This begs the question: Would Ecology have advanced a similar finding for Sound Transit permitting, a grain terminal or other commodities? What about all of the other trains that run through the Puget Sound region on a daily basis — including the new Charger, launched with a state-funded celebration?

In the case of Millennium, we’re seeing an agency that has chosen to play favorites with commodities. This sets a dangerous precedent for any industry, but especially agriculture, which just happens to be our state’s second largest sector, right behind aerospace. Will our products be subject to such scrutiny for new projects? What about GMOs? Or fertilizers? Or airplanes?

The fact is, trains are the safest, most efficient means of moving anything on land, period. Freight trains effectively take the equivalent of 280 trucks off the highway, which saves four times the fuel and reduces emissions and highway traffic congestion.

Trains are also the safest means of moving people from one place to another on land. The WSDOT says so on its website: “Passenger rail service is an efficient and environmentally sound travel mode and these locomotives will pull Washington-state sponsored Amtrak Cascades trains.”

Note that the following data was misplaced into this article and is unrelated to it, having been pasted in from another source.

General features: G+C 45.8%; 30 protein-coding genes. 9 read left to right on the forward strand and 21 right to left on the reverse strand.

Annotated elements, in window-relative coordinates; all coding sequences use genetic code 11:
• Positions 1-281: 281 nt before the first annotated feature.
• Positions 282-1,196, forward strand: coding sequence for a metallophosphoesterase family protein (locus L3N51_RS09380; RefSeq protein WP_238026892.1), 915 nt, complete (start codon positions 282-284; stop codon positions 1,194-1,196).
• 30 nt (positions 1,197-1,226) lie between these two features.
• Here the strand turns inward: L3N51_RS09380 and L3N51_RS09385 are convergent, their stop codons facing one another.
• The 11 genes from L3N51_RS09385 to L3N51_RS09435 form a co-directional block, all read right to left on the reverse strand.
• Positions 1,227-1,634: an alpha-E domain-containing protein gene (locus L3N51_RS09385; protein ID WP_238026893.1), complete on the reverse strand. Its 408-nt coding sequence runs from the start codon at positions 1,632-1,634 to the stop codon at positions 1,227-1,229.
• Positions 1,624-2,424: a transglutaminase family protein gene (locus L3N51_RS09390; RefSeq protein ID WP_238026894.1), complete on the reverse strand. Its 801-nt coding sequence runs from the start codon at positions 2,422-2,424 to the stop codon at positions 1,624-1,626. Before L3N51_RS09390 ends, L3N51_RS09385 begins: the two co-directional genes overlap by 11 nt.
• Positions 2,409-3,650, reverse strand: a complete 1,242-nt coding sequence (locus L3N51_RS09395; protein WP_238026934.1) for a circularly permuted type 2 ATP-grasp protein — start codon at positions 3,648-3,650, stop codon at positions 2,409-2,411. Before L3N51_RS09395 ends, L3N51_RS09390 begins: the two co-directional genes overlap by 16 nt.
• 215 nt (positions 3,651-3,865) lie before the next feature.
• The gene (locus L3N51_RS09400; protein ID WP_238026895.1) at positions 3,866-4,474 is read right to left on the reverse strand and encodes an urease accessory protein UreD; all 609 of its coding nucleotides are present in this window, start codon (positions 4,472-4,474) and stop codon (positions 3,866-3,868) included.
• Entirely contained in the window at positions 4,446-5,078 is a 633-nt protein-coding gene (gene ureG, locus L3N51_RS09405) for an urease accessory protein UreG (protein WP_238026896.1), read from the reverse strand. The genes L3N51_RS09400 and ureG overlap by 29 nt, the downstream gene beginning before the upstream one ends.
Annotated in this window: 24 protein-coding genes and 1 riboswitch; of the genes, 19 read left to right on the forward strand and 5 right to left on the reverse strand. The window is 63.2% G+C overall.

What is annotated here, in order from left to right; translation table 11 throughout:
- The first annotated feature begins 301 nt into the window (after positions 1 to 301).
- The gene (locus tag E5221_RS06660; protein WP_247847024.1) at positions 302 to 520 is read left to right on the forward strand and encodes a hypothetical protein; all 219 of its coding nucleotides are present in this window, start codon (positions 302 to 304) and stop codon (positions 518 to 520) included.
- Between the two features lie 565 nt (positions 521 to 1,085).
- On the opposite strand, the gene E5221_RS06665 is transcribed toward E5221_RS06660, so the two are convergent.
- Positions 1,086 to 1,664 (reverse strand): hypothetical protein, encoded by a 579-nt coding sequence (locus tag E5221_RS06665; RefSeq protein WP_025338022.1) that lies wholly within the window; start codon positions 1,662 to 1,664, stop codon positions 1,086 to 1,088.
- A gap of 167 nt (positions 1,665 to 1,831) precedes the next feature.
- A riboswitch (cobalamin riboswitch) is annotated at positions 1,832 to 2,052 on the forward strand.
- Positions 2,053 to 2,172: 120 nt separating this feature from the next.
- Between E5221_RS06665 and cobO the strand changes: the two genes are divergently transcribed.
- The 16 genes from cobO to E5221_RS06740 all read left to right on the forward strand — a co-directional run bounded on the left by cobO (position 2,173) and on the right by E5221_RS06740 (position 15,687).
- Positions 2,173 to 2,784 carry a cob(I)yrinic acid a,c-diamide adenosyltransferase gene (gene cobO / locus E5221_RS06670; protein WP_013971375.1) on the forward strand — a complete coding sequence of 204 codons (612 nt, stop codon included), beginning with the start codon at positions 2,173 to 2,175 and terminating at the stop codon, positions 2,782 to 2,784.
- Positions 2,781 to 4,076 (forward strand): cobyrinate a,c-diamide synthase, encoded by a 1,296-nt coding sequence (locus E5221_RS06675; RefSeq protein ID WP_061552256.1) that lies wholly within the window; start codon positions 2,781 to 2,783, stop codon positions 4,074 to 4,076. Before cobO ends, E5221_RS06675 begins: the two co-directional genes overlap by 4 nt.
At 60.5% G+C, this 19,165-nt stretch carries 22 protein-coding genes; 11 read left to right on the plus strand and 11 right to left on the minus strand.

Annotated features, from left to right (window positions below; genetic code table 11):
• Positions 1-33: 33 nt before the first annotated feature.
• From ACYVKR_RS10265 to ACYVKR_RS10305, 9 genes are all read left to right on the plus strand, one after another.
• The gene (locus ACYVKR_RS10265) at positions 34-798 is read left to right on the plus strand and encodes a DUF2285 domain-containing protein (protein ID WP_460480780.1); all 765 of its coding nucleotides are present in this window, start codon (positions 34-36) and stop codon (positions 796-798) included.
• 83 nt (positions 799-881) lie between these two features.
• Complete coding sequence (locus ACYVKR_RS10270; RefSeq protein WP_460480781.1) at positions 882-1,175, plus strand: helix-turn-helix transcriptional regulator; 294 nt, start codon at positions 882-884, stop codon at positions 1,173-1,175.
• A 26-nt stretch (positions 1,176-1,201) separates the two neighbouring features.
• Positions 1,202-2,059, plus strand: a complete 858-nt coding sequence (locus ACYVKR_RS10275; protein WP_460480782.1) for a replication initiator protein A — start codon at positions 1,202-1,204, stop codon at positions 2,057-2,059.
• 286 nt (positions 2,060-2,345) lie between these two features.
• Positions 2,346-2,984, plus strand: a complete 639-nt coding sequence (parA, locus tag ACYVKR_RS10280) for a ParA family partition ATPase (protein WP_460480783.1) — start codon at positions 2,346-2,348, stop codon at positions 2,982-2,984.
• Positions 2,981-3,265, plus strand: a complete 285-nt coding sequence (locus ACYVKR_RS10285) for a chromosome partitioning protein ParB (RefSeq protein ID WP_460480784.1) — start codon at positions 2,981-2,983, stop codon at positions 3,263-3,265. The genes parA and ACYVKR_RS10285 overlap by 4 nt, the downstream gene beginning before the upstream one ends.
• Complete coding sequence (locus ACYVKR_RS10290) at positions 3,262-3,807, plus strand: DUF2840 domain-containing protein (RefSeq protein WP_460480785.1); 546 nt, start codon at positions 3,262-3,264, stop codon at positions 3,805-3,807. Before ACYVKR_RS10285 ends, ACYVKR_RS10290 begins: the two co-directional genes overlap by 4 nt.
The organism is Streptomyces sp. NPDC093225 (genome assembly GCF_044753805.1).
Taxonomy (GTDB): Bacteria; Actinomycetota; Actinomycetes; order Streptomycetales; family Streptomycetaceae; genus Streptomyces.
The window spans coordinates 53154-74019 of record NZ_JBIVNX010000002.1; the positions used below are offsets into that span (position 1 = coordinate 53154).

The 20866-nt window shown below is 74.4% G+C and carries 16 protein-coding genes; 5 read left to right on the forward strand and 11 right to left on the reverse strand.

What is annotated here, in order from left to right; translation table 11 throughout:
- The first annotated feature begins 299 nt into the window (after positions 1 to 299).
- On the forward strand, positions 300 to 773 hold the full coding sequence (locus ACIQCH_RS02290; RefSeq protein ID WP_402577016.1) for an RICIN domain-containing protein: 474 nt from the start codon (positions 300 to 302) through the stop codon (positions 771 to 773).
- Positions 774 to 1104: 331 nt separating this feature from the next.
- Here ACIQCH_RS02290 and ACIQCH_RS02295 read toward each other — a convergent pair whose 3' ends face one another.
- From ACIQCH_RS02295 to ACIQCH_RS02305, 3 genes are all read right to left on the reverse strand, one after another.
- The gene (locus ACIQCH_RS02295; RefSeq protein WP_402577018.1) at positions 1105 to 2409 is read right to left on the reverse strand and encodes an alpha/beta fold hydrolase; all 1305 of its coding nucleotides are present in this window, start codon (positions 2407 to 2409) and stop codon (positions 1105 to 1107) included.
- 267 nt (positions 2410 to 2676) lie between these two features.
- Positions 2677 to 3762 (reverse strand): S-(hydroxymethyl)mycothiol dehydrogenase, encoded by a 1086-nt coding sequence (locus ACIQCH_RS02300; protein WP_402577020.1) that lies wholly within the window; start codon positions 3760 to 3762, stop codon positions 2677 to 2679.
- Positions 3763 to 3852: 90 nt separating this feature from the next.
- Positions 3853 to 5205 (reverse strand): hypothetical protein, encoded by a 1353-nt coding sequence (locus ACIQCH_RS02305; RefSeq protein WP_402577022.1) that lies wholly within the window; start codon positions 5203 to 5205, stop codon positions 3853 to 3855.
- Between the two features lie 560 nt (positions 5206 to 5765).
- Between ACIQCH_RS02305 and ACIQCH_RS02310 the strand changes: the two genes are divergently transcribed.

Vilifying rail because the commodity it carries — under requirement of federal law — has no place in the permitting process and sets a dangerous precedent for our state. We can and must do better, or risk jeopardizing our entire trade-based economy.

John Stuhlmiller is the CEO of the Washington Farm Bureau.

Idaho groundwater users give lawmakers, libraries Swan Falls book Thu, 25 May 2017 15:27:11 -0400 John O’Connell BOISE — State lawmakers and public libraries will receive copies of a former state Supreme Court justice’s book on the cornerstone case in Idaho water law, courtesy of irrigators who belong to Idaho Ground Water Appropriators Inc.

Jim Jones, author of “A Little Dam Problem,” recently retired from the state’s high court and was Idaho’s attorney general during the early 1980s, when a water dispute over control of the Snake River led to the historic Swan Falls Agreement.